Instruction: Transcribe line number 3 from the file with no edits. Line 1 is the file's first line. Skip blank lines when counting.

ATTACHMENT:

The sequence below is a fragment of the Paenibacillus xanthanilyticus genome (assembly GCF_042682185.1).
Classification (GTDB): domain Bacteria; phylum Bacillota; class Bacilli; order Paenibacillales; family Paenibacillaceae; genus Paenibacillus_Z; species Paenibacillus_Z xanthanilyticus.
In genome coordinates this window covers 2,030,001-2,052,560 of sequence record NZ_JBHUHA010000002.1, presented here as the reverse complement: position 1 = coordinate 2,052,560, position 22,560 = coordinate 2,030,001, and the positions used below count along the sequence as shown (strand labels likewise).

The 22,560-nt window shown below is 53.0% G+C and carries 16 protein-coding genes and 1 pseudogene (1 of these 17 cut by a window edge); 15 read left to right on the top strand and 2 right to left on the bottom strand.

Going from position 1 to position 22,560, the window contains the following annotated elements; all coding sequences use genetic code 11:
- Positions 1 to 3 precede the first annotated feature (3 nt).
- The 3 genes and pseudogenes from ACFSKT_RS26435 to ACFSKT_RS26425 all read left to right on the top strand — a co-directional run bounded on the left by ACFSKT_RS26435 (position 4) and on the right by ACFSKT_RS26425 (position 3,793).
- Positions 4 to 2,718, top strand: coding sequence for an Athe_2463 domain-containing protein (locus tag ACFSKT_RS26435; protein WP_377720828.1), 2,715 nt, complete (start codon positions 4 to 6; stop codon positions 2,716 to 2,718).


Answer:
In genome coordinates this window covers 2,030,001-2,052,560 of sequence record NZ_JBHUHA010000002.1, presented here as the reverse complement: position 1 = coordinate 2,052,560, position 22,560 = coordinate 2,030,001, and the positions used below count along the sequence as shown (strand labels likewise).